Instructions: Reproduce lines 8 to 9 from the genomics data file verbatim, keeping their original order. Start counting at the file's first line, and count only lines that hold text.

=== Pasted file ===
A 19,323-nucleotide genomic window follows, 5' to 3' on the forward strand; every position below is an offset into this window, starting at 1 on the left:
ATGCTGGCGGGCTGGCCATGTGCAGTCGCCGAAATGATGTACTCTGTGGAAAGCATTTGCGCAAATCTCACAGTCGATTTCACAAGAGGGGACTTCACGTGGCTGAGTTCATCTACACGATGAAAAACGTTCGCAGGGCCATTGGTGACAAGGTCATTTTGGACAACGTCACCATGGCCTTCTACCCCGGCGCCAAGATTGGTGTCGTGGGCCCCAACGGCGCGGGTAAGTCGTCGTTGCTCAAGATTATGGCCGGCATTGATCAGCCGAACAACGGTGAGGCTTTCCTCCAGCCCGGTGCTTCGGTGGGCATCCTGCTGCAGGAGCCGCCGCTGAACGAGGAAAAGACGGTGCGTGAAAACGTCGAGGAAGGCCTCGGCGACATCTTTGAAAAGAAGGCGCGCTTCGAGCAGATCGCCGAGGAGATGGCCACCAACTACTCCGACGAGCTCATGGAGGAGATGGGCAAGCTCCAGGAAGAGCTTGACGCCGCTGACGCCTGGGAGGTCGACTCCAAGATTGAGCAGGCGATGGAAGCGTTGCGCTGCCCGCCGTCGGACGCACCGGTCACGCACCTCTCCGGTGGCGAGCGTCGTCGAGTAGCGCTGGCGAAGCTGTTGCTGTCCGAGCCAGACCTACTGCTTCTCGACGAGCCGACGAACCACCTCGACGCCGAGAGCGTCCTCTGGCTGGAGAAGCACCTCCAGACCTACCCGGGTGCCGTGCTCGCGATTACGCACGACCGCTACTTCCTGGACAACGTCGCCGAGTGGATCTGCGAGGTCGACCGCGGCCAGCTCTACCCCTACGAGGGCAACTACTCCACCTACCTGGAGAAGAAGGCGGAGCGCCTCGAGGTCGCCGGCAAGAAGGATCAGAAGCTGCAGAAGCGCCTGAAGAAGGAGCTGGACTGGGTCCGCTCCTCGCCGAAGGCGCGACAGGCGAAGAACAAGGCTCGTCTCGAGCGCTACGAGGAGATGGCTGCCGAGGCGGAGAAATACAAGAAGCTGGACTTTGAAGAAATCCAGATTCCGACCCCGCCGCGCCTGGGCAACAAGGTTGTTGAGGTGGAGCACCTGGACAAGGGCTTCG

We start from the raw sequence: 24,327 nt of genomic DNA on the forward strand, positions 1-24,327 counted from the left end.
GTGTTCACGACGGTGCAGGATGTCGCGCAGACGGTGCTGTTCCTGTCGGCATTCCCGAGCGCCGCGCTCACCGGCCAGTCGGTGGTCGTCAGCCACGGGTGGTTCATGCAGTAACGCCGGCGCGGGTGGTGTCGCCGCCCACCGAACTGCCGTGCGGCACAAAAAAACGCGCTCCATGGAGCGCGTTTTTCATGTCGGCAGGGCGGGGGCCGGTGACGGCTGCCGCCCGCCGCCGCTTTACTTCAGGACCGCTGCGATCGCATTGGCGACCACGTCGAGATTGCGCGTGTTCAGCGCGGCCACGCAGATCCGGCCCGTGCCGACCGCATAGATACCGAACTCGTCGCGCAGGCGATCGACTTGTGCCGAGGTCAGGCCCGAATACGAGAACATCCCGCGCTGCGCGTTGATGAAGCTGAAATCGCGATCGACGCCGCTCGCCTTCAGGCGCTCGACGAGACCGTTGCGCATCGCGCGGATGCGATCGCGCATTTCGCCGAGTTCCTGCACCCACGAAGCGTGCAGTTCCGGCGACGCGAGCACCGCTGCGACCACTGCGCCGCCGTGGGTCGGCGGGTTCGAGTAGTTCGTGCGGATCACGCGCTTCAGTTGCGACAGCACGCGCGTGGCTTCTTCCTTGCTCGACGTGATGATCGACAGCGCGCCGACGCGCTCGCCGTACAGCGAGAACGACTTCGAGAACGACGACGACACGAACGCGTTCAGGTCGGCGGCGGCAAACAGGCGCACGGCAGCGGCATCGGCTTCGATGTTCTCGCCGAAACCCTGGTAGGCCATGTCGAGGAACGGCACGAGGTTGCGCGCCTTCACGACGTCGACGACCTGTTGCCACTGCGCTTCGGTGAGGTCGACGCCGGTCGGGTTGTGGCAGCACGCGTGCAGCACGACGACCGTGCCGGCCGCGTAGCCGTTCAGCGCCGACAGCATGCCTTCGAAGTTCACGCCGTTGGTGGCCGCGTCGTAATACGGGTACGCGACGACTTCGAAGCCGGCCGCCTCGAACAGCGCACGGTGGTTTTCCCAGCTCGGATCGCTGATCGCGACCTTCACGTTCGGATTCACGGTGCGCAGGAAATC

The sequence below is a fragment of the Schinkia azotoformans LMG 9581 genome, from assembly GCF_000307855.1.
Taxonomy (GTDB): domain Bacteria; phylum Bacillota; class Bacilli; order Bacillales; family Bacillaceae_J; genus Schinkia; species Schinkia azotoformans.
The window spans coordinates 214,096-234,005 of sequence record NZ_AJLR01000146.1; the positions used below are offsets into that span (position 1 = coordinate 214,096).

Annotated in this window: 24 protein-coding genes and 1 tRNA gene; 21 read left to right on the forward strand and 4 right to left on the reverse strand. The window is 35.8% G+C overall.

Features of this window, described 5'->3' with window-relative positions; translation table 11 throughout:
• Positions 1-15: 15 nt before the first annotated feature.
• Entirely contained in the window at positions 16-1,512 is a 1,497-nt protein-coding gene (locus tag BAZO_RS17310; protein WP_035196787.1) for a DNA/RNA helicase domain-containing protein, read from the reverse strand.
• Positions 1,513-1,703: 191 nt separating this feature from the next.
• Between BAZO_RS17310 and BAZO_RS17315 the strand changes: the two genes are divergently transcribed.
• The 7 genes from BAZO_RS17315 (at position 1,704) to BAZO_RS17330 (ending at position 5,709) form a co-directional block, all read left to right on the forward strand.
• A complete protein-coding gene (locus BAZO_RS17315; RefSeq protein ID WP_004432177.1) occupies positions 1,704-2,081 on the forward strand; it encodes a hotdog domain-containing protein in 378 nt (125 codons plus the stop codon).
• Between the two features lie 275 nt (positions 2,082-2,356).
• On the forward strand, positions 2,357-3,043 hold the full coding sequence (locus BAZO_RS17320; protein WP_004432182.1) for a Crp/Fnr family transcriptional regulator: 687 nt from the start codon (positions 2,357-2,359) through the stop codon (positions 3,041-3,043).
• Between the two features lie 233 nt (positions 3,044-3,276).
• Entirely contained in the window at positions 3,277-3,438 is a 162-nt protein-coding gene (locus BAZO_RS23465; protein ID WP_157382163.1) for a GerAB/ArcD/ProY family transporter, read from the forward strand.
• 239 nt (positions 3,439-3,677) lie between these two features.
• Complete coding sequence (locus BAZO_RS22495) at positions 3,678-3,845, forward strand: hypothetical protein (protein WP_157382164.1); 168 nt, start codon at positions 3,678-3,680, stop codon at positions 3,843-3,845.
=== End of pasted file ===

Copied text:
Annotated in this window: 24 protein-coding genes and 1 tRNA gene; 21 read left to right on the forward strand and 4 right to left on the reverse strand. The window is 35.8% G+C overall.

Features of this window, described 5'->3' with window-relative positions; translation table 11 throughout: